Not at all. This will give you the preparation and build your endurance that will make a more aggressive training program much more effective.


    45. Will this approach all but assure me that I'll be winning races or compete with elites?


    The only thing that it will ensure you is that if you currently have times that fall off significantly when the distances get longer, if you stick with it for long enough and don't cheat, you will get faster at long distances. It's all relative to what you were able to do before and it says very little about how you compare with others. If you want to win races and compete with elites, this will be a good pre-season preparation. After that point you'll have to work hard and if you're running the marathon, you'll need to learn how to run as close to your lactate threshold for as long as you possibly can without boiling over. Combine that ability with 4 minute mile speed and you'll be winning a lot of races!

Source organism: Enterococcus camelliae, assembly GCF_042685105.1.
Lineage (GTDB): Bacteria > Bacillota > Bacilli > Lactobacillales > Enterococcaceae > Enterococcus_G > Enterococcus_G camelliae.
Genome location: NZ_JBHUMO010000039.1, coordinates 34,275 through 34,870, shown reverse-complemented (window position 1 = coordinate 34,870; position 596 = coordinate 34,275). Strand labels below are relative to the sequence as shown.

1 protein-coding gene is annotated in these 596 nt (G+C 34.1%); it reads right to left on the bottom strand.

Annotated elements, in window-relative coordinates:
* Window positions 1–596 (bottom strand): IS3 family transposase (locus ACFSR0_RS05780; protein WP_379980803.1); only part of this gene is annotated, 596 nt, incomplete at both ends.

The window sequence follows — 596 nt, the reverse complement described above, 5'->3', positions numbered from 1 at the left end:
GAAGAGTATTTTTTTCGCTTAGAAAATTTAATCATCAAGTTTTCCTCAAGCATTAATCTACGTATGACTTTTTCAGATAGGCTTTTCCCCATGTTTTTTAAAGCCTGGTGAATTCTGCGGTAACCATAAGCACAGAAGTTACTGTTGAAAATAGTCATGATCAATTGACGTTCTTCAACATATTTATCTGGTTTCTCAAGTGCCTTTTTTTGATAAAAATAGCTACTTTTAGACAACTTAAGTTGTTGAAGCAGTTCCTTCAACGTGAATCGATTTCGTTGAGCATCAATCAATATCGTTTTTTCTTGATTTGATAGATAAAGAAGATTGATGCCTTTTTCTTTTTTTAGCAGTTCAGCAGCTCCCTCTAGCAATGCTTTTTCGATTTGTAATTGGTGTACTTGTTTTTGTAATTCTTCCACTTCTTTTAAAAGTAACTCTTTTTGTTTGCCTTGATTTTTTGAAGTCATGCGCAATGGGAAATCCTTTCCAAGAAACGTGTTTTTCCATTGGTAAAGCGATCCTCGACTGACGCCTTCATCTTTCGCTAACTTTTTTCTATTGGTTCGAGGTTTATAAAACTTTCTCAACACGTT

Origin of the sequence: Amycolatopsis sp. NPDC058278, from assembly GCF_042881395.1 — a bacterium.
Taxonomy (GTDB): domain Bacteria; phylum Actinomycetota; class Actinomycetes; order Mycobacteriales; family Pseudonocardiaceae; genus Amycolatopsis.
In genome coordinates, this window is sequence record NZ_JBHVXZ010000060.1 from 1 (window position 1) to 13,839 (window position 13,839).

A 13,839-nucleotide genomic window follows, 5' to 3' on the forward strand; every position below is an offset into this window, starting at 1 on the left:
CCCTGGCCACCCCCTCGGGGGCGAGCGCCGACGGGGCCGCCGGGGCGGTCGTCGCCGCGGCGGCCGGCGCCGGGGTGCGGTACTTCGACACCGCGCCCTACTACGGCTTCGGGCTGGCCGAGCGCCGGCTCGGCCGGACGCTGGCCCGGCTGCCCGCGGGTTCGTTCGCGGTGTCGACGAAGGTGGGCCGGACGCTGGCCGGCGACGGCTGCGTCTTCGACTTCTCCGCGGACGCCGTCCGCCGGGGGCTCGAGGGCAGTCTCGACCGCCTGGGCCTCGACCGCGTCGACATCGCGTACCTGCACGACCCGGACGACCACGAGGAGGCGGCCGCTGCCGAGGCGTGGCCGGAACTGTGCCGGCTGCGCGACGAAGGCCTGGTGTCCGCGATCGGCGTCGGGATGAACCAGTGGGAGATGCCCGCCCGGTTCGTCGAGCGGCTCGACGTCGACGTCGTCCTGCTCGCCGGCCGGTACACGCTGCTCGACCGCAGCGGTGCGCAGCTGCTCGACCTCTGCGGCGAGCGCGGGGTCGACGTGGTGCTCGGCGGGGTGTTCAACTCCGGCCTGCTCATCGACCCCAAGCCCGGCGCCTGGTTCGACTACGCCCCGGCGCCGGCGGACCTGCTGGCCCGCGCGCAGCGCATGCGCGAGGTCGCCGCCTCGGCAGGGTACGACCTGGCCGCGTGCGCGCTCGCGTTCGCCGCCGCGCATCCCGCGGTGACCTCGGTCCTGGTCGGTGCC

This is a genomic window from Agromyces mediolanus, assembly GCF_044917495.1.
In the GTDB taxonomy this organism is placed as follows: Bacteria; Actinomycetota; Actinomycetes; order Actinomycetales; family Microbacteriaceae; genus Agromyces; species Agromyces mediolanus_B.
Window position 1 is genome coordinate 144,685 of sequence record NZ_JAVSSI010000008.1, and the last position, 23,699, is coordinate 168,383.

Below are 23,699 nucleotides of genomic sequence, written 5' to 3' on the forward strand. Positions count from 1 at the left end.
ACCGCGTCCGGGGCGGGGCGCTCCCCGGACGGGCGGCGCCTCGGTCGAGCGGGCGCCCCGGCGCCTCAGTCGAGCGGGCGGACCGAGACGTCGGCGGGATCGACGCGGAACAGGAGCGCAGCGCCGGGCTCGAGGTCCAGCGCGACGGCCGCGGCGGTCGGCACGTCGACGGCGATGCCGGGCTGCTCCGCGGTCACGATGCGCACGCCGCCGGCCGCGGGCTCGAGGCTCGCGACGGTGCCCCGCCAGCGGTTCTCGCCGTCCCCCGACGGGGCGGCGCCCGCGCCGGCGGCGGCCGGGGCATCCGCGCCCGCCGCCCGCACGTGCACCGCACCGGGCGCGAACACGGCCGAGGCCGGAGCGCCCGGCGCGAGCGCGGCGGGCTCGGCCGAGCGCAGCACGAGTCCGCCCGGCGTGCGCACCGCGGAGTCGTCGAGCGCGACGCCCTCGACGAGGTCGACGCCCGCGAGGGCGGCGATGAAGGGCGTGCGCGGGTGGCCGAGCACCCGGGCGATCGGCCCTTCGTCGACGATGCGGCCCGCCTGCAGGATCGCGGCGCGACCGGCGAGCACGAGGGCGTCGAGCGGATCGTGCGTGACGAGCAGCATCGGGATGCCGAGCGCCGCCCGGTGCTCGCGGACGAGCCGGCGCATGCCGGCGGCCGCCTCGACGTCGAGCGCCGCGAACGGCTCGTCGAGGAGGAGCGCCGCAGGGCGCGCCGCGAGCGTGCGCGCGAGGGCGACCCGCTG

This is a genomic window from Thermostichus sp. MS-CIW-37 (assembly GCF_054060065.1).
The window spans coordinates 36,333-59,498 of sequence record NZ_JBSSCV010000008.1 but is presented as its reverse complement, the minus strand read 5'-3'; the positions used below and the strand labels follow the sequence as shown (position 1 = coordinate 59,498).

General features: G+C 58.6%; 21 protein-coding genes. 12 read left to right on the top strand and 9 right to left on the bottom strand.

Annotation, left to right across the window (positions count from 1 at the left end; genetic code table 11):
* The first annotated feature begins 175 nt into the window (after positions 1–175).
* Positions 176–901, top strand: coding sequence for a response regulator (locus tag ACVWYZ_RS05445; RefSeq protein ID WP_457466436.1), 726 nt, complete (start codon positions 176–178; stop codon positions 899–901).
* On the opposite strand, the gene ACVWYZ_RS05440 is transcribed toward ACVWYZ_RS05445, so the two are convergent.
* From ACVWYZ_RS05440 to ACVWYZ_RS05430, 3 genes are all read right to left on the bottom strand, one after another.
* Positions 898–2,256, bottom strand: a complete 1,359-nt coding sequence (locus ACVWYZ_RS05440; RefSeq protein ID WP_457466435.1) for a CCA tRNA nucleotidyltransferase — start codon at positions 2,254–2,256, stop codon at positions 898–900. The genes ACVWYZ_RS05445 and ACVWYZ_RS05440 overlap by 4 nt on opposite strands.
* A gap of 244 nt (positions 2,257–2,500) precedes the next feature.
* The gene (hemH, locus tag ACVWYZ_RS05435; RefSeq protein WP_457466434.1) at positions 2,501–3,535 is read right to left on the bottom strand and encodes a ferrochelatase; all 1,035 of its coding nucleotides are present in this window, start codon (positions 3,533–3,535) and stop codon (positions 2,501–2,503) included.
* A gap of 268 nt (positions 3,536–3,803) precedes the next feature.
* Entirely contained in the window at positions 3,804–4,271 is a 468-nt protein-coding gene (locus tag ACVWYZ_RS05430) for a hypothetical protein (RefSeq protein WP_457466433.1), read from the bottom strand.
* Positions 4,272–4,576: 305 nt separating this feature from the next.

46. Can I do speedwork with this approach?


    If you are in the basebuilding phase, most forms of speedwork are likely to interere with or set back progress, particularly if you have a poor aerobic base to start. However, one form you can do is downhill running (still keeping heart rate below MAF). Carefully. If you're not used to downhill running, you need to ease into it, a little bit at a time. Focus on short strides, fast turnover. Don't just let yourself go, nor should you be fighting gravity to try to slow down. Either of these will put a lot of pounding on your quads and could make you susceptible to knee and hip injuries. Some treadmills also have negative incline settings, which can allow you to run at a faster pace while still below the MAF heart rate.


    47. How would you describe the first few weeks of doing this?


    Miserable. Unbearable. Painful. An exercise in futility. An exercise in patience. Pride-depleting. Although there are a few who find the slow-down refreshing. Most will be miserable at first.